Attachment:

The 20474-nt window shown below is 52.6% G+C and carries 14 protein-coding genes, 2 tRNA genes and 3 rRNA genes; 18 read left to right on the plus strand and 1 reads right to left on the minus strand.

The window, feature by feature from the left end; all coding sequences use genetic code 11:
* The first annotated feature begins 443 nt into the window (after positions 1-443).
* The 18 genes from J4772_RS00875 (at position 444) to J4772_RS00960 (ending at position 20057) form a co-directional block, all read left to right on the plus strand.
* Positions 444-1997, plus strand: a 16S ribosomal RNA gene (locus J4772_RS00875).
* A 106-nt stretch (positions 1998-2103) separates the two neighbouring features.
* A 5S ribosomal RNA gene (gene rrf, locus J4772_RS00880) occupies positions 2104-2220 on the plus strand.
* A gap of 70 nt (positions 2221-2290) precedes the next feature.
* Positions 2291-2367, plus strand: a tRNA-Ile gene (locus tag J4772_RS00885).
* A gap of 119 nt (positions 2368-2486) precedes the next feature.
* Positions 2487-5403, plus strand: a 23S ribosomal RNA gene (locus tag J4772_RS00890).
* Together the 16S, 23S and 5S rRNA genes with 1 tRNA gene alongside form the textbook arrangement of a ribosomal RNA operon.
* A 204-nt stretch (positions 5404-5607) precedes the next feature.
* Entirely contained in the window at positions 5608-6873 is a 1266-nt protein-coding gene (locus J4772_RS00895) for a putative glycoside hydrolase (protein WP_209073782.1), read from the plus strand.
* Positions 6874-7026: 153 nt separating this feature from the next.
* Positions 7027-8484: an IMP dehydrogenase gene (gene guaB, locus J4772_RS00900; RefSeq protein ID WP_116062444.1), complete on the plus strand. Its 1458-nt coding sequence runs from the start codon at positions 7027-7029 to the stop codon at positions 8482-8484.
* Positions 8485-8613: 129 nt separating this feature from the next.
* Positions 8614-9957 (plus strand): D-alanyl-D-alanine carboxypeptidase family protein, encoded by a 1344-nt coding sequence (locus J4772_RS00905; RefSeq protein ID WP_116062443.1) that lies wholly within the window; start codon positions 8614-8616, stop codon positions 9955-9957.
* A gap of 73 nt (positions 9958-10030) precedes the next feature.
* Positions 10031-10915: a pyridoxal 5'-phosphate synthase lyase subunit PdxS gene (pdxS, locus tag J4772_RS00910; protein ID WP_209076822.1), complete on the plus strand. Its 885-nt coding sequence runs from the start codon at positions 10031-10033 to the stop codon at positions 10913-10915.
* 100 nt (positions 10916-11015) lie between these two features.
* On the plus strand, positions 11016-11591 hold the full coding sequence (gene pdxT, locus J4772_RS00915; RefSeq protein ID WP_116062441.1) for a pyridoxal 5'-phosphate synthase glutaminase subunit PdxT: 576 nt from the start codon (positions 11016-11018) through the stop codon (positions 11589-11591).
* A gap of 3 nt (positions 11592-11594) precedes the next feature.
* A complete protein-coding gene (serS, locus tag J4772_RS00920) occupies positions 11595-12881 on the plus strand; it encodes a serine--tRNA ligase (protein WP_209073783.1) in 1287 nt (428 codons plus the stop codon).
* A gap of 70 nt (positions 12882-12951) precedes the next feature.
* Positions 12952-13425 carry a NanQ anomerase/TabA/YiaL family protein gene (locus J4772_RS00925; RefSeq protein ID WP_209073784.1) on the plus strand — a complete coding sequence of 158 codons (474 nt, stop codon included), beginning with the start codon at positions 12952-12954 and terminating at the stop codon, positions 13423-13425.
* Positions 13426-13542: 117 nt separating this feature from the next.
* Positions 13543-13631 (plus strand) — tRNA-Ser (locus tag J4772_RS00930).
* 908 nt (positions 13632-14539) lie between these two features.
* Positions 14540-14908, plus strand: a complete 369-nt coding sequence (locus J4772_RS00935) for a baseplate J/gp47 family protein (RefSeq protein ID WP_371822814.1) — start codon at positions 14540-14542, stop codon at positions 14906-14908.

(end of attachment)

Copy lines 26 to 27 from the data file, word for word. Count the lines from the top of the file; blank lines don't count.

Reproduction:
* Positions 12952-13425 carry a NanQ anomerase/TabA/YiaL family protein gene (locus J4772_RS00925; RefSeq protein ID WP_209073784.1) on the plus strand — a complete coding sequence of 158 codons (474 nt, stop codon included), beginning with the start codon at positions 12952-12954 and terminating at the stop codon, positions 13423-13425.
* Positions 13426-13542: 117 nt separating this feature from the next.